Founded in the 11th century AD and was rededicated to another monastic order (the yellow sect) in the 15th century, its earlier gompa was destroyed in fire. The present gompa dates back to the 18th century. It contains huge clay images of Buddhas (past, present & future) and various old manuscripts. It also houses an interesting collection of thangkas, old religious and domestic costumes and implements etc. If you want to visit the tourist places of Leh Ladakh region by a Guided tour then this would be the best option for you:

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Thiksey Gompa.
Spectacularly sited and one of the finest examples of Ladakhi architecture, Thiksey is one of the largest and most impressive gompas. There are several temples in this gompa containing images, stupas and exquisite wall paintings. The major attraction of this Buddhist monastery is the huge statue of Lord Buddha enshrined here. A two storeyed statue, it has the main prayer hall around its shoulder. It belongs to the Gelukpa order and has a fantastic library, beautiful thangkas and a Maitreya Temple.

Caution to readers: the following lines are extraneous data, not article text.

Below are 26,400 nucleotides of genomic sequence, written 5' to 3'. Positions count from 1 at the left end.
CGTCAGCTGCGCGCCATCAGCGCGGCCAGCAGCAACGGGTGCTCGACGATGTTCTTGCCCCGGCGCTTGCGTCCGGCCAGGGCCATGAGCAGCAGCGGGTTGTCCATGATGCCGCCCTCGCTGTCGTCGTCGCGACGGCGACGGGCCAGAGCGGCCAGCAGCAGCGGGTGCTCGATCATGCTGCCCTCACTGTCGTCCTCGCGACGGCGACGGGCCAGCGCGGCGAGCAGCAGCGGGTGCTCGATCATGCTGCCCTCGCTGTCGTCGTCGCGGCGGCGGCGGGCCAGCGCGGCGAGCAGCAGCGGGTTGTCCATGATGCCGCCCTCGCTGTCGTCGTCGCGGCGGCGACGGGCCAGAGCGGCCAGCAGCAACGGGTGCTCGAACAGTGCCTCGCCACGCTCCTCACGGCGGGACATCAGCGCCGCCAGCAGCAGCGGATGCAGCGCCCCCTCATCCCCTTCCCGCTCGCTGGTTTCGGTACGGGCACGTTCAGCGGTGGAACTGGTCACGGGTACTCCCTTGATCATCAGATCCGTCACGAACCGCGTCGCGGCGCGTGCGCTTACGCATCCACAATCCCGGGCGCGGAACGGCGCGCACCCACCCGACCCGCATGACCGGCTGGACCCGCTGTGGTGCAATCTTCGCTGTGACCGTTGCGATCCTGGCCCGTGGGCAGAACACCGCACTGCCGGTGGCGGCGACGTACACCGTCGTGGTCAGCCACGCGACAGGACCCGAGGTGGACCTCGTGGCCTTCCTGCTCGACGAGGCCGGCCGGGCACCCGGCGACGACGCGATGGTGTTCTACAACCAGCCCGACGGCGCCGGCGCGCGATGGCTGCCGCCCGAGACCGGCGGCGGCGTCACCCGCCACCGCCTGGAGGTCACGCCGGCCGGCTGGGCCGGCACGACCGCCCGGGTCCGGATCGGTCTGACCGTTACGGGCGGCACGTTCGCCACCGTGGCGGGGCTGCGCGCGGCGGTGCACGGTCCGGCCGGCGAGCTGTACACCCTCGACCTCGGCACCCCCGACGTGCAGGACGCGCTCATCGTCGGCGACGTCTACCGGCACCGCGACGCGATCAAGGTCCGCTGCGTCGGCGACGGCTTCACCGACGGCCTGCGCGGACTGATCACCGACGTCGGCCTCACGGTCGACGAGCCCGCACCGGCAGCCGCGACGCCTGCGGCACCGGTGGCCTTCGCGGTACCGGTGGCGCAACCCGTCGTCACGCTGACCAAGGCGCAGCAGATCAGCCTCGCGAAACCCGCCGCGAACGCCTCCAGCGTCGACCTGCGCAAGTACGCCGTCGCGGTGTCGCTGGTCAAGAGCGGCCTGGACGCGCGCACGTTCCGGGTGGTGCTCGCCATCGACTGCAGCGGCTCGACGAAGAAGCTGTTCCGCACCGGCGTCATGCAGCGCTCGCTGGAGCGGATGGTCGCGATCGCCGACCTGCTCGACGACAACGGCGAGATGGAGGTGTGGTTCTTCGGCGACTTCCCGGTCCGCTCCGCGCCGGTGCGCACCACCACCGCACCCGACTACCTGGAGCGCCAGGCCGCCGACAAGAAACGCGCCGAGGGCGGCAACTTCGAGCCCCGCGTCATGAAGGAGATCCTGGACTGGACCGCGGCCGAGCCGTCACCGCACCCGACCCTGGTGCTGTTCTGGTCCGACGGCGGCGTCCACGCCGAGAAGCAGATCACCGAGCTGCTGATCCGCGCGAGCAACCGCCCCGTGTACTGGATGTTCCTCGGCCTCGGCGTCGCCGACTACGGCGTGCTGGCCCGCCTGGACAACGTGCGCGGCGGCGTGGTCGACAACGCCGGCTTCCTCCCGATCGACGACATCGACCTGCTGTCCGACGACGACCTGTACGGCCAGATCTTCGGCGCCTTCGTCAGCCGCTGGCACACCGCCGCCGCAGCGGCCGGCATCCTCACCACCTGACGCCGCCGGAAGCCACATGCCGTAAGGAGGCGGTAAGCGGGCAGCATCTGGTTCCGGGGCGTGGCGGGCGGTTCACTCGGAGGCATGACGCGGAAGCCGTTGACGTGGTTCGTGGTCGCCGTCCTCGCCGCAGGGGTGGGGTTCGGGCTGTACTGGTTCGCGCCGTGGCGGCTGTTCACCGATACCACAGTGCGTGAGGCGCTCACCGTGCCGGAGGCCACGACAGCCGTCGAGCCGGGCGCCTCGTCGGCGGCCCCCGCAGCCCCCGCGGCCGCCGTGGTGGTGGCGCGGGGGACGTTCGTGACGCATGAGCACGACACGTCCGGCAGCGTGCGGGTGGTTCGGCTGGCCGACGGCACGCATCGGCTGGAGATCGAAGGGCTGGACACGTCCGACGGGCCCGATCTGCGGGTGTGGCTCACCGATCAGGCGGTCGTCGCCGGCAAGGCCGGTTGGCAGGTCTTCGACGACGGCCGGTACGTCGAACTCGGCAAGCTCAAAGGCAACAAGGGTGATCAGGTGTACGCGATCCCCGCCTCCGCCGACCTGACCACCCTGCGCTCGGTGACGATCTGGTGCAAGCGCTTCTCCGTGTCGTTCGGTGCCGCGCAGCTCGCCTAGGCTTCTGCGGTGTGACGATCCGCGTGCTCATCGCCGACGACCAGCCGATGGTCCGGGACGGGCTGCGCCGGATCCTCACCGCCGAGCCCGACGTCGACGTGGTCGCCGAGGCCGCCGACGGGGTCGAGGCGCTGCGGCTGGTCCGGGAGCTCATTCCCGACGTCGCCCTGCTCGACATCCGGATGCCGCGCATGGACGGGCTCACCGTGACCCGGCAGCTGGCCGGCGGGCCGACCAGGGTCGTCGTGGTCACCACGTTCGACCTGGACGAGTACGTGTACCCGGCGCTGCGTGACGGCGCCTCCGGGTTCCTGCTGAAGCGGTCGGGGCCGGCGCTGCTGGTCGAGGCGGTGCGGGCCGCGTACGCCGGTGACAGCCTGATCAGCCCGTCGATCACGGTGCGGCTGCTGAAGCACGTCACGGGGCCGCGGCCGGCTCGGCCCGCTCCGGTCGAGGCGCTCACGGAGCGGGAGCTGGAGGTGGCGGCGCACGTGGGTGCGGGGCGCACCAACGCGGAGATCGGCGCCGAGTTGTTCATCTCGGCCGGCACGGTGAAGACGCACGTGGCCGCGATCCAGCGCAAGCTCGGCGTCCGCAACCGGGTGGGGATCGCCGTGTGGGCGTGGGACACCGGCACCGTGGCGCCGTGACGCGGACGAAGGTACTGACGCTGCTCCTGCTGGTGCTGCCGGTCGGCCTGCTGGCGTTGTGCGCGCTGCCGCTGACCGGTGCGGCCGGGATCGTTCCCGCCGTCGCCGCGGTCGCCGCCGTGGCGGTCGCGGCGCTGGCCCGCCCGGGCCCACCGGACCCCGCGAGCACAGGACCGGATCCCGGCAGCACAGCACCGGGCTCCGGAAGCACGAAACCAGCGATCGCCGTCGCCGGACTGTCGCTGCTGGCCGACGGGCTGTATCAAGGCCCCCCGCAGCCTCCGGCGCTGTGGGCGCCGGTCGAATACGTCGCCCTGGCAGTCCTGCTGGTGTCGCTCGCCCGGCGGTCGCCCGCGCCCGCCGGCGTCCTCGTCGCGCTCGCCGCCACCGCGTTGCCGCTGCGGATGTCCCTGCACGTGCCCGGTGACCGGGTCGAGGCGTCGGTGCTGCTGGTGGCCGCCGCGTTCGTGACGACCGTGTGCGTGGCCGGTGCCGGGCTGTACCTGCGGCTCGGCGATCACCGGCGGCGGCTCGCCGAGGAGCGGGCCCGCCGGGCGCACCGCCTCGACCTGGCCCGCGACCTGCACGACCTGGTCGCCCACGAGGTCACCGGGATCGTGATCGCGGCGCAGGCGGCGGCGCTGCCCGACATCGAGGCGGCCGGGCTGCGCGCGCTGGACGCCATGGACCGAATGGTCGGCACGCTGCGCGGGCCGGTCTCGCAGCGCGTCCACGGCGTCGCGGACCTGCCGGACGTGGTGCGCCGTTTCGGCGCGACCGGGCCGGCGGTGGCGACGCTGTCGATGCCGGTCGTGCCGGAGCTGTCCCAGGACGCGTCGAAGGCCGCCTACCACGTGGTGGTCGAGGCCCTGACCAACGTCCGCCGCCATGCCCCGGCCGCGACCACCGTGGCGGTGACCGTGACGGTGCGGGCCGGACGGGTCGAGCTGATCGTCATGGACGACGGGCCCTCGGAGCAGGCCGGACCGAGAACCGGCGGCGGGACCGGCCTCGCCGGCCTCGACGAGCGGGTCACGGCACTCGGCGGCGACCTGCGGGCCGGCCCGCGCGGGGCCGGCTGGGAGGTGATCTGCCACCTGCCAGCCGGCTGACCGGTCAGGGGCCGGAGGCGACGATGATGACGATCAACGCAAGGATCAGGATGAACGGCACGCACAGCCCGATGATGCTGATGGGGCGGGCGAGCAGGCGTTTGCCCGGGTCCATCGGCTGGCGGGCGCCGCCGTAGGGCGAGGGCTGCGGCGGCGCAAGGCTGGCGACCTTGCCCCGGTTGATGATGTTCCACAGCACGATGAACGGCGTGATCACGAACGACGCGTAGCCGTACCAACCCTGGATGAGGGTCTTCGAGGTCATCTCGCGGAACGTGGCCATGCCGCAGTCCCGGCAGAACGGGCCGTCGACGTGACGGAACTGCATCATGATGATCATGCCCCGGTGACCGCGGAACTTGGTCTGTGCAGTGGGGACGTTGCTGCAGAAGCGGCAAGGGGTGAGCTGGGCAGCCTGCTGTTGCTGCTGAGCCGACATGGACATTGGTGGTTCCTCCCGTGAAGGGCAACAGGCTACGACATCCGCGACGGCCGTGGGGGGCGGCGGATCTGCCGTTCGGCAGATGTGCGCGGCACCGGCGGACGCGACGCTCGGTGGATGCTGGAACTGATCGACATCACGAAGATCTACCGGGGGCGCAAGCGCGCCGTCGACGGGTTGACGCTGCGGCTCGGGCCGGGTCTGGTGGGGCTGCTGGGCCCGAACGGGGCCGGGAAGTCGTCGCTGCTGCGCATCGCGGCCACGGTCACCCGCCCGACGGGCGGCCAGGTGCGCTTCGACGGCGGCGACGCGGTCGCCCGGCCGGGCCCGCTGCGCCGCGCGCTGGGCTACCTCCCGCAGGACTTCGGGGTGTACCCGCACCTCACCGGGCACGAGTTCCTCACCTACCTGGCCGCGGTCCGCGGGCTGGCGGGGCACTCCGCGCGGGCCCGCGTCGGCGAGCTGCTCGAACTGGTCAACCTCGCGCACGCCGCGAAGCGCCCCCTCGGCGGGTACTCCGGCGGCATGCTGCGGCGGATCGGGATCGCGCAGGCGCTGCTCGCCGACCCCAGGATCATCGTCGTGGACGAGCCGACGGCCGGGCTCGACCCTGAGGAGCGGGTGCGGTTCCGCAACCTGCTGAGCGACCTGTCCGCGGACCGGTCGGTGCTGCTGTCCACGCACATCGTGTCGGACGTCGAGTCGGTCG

According to the legend, during the time of Sakya Muni Buddha, there used to be a crystal clear lake, where the monastery today stands, with the blessing of the Lama, the water of the lake receded, leaving place for the monastery. The complex was founded in the 11th century and houses a library, thought to be the oldest in the region. The present monastery dates back to the 16th century and has the 11 headed image of the Avalokiteshwara Buddha, mainly in ruins, it also has some murals and thangkas. Considered the free zone of Ladakh, not even a criminal can be apprehended here.